7 October 2019


By WISE-213 Views-No Comment

The plastics crisis we are already in shows that the promise of recycling has already failed. But the new chemical recycling technologies promoted by big brands are are no silver bullet either. We could be waiting years before these become a commercial reality, only to find that they come with a high ecological cost and have already locked us into a never-ending growth of plastics production.

What of the other solutions offered by big food and big plastic? It’s easy to promote natural alternatives – such as paper and card – and alternatives that sound ‘natural’ – like bioplastics, that come with unanswered questions. But the volumes and scale of resources that would be needed would put unacceptable pressures on natural resources such as forests and agricultural land, which are already straining from overexploitation.

This is not an adequate response to the plastics crisis or the climate crisis. It’s clear that we cannot afford to wait. It’s also fortunate that other solutions exist, which can be implemented relatively quickly, that will benefit both people and the planet.

As a priority, we call for the reduction of units sold in single-use packaging, and for investment in solutions focused on reuse, refill and other systems not dependent on disposables. Ultimately companies need to rethink how products are delivered to the consumer. In the transition to avoiding throwaway plastic, replacing virgin plastic with non-toxic, recycled (and recyclable) plastic only has a limited role in addressing plastic overproduction.

There is no silver bullet, one-size fits all option for new reusable/refillable packaging that will be applicable to every company, product or geography. We propose, however, that FMCGs and retailers urgently prioritize investment into the delivery of reuse and refill options that meet the following criteria:

  • Affordable: Producers must take responsibility for the cost of the material, the refillable/reusable packaging and its collection, and not create only ‘premium’ reusable containers for well-off consumers.
  • Durable: Materials should be long-lasting and as strong as possible, to have the least amount of health and environmental impacts
  • Non-toxic: Reusable containers should be free of hazardous chemicals, extending not just to chemicals that have been regulated or restricted in certain regions but to all chemicals that have intrinsically hazardous properties.
  • Convenient: Consumers should be able to access a range of reusable and refillable products to fit various lifestyles, and reuse shouldn’t just be available to customers online, for example. Reusable packaging should be collectible, and companies should take responsibility for designing collection systems to ensure that reusable containers don’t become disposable. Retailers should allow customers to bring their own reusable containers as well as offer collectible options.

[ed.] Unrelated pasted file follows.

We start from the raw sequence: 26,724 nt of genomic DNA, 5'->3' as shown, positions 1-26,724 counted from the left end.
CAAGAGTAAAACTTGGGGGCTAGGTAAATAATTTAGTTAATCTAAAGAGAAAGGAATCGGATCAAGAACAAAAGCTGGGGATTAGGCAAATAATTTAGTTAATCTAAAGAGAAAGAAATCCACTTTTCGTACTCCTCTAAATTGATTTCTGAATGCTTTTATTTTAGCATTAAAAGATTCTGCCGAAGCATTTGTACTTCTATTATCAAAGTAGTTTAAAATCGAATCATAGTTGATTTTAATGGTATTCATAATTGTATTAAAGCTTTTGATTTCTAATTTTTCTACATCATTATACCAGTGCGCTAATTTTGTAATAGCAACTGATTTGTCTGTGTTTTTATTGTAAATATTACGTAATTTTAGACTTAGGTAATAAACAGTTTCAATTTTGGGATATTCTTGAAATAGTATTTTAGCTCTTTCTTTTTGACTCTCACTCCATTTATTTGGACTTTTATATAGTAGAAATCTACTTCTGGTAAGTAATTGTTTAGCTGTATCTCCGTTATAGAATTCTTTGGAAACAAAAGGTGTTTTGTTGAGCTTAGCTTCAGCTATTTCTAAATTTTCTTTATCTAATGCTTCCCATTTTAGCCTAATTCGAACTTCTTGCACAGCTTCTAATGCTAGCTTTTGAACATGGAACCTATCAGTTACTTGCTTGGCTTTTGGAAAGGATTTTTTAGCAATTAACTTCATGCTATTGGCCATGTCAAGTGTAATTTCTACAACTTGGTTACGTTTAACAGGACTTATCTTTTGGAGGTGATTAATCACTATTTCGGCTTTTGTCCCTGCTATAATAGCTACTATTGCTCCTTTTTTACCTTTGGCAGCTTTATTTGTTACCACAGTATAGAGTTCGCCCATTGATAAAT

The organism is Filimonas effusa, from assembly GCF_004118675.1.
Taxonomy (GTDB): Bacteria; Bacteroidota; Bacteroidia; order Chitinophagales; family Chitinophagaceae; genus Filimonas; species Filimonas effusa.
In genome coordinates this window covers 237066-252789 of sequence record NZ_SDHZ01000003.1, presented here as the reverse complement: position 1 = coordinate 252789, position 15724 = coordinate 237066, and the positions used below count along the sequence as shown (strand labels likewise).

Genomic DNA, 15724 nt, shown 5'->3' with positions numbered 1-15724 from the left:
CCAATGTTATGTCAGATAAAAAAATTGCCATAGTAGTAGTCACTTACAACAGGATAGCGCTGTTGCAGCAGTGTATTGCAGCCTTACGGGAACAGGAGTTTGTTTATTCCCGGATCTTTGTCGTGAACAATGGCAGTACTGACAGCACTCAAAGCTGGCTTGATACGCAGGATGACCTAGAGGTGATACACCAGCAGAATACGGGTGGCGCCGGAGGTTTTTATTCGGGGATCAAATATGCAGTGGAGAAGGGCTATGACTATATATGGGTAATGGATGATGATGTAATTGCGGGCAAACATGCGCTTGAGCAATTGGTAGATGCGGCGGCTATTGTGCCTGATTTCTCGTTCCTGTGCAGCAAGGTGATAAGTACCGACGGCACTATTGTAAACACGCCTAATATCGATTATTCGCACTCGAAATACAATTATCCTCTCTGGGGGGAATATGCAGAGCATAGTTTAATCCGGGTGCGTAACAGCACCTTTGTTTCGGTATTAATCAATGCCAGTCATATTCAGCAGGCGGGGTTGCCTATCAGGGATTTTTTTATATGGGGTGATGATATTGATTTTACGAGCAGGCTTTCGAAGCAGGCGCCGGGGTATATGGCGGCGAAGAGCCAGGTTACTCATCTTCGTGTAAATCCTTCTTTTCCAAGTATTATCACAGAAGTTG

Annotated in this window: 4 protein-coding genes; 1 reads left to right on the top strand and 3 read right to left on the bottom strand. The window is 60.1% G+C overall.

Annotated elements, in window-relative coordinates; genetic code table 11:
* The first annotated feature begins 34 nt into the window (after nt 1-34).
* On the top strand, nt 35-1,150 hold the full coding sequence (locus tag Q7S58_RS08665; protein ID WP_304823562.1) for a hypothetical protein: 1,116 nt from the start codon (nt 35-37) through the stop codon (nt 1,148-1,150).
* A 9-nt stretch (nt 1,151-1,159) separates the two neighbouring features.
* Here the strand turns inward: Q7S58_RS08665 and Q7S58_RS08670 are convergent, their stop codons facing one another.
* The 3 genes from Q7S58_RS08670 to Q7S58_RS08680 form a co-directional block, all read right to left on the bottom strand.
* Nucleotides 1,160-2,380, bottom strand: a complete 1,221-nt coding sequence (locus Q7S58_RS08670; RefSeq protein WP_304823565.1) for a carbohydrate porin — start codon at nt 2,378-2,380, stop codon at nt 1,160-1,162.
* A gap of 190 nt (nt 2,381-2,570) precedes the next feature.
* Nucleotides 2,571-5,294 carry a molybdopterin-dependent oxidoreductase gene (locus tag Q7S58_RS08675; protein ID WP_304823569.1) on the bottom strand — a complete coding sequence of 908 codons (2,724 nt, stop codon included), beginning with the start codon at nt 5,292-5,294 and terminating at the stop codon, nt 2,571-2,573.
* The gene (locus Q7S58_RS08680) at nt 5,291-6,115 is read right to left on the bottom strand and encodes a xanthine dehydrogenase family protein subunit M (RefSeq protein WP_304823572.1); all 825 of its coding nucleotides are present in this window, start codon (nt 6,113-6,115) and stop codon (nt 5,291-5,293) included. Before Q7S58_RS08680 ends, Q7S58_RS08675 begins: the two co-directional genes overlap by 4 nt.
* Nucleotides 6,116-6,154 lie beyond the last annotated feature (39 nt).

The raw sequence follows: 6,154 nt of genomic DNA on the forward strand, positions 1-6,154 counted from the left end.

• Simple: A transition to an agricultural system designed around ecological principles would include more consumption of food closer to the point of production, meaning that we would need less packaging and transportation.
  • Supports a just transition to a plastic-free economy: values manufacturing and delivery workers, small business owners, and consumers more than profits for upper management

What FMCG companies and retailers need to do:

Prioritize Reduction

Companies must publicly commit to phase out single-use plastics immediately, and achieve absolute reductions in the total number of single-use plastic packaging units (not lightweighting existing products). Companies should prioritize problematic and unnecessary plastics that are frequently littered or harmful to human health, or frequently not recycled despite recyclability claims. FMCG companies must engage retailers to pilot alternative delivery systems.

Invest in Innovative Alternative Delivery Systems

Companies have incredible power to collaborate with consumers to re-imagine our supermarkets or shopping experiences to deliver products without sacrificing the planet. Be flexible and creative to meet a variety of consumer needs. There are multiple ways that reuse and refill options can work for consumers; no single option will be the best for everybody.

Be Transparent

Companies must track and annually disclose their use of plastic, including the number, composition, and weight of items containing single-use plastics. Companies should review the policies taken by their trade associations and either work to ensure those associations act in accordance with their values or sever their relationships.

Read the full Greenpeace report here.